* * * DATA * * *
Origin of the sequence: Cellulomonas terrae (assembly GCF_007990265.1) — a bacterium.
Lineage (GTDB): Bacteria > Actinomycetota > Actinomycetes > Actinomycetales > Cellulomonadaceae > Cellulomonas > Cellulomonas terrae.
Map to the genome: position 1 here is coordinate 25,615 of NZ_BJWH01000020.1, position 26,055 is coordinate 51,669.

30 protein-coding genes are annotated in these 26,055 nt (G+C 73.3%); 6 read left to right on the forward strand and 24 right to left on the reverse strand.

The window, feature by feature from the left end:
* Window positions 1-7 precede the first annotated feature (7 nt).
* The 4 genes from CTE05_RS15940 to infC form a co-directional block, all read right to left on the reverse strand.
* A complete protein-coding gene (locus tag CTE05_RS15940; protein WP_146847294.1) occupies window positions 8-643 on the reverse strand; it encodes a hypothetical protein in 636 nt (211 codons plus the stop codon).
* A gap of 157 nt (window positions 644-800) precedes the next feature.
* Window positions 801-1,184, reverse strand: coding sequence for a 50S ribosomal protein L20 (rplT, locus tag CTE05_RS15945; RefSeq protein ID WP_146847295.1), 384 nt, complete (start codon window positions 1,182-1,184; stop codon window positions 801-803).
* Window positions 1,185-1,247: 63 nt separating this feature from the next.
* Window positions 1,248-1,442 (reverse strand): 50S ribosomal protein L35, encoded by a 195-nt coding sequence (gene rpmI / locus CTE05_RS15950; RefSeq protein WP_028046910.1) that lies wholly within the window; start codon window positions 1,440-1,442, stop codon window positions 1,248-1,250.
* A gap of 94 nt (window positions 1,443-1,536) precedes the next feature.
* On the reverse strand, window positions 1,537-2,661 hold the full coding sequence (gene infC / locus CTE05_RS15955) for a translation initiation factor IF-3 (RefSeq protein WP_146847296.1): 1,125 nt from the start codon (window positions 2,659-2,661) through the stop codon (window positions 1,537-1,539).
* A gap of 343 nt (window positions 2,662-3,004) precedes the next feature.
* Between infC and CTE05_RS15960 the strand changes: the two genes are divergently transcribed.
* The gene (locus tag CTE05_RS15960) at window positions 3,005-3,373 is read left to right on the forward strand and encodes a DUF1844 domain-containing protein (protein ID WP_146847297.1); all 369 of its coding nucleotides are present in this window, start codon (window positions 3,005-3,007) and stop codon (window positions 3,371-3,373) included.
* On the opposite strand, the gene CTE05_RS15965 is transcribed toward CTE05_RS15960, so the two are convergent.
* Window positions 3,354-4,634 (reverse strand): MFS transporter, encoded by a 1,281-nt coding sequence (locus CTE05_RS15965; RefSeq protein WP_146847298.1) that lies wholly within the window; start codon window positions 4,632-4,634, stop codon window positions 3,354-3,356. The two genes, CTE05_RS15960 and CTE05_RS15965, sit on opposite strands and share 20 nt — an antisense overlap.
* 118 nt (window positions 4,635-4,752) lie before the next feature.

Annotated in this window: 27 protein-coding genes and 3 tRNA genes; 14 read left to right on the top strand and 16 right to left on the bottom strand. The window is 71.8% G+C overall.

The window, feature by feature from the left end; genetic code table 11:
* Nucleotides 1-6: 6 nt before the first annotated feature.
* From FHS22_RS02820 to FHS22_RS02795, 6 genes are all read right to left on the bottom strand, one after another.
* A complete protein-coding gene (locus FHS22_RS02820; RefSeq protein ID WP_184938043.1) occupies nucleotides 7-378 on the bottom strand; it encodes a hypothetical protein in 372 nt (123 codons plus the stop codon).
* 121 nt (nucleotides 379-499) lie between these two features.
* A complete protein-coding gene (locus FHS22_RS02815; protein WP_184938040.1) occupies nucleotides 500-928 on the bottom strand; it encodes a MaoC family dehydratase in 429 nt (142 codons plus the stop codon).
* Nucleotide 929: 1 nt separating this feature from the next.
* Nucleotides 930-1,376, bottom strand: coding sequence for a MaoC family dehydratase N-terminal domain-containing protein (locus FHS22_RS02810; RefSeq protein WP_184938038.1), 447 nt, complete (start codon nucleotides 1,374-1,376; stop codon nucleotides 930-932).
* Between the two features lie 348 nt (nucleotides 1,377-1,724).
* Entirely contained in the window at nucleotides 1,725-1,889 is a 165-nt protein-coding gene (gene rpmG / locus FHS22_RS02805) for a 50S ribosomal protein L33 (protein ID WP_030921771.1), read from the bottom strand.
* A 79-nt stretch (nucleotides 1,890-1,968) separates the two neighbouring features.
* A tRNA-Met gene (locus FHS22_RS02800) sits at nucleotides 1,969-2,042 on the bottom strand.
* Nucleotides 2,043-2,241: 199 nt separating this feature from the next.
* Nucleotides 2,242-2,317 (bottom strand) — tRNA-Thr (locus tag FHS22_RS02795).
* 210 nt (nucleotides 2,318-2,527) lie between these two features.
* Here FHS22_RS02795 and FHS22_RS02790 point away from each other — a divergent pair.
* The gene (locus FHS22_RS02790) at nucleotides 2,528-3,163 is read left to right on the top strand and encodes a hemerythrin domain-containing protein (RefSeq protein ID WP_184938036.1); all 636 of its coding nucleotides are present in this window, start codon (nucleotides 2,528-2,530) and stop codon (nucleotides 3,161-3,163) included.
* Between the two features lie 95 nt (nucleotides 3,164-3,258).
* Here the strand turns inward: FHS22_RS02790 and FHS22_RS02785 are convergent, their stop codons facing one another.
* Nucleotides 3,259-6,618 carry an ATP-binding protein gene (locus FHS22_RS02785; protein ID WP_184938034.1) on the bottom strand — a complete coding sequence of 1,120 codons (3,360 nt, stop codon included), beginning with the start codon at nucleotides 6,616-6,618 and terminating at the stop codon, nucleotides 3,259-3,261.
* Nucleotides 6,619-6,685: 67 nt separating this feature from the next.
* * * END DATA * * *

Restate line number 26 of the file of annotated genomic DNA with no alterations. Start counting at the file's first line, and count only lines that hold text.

* 121 nt (nucleotides 379-499) lie between these two features.